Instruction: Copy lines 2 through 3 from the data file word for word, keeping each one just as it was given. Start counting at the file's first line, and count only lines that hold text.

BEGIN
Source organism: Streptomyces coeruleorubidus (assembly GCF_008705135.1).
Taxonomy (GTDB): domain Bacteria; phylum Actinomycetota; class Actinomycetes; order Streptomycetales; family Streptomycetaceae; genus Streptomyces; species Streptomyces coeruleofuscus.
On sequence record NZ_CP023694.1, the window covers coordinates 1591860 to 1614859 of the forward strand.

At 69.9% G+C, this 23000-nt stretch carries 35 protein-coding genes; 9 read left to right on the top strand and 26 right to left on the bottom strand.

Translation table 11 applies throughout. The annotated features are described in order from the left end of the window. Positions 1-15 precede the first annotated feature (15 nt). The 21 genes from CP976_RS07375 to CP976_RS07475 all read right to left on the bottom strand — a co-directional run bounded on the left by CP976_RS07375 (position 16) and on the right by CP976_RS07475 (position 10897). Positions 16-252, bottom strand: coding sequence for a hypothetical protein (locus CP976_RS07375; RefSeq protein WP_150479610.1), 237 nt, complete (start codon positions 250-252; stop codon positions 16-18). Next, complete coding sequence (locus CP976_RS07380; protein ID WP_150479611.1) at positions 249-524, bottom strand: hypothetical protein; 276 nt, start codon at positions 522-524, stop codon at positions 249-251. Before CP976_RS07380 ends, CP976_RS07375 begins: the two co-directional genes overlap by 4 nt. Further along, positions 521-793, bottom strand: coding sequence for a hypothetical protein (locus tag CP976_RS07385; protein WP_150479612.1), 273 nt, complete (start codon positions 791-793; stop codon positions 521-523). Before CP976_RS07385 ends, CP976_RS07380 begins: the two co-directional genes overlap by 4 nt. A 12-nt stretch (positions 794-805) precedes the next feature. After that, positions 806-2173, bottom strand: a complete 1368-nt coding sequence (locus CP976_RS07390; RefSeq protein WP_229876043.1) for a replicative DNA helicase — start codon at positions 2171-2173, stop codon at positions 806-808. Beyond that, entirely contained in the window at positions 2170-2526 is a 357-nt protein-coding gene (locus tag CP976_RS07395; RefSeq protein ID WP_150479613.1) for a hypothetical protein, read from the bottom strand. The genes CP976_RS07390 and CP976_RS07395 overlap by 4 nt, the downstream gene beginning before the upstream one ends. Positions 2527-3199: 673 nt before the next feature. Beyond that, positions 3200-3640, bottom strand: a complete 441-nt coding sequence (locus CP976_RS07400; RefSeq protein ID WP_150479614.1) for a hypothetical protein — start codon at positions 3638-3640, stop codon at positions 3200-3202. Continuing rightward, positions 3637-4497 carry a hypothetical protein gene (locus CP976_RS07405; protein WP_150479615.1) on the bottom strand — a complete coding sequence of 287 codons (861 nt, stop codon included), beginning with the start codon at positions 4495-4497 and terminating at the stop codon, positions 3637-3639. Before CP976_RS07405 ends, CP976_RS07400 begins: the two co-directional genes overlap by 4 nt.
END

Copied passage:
Taxonomy (GTDB): domain Bacteria; phylum Actinomycetota; class Actinomycetes; order Streptomycetales; family Streptomycetaceae; genus Streptomyces; species Streptomyces coeruleofuscus.
On sequence record NZ_CP023694.1, the window covers coordinates 1591860 to 1614859 of the forward strand.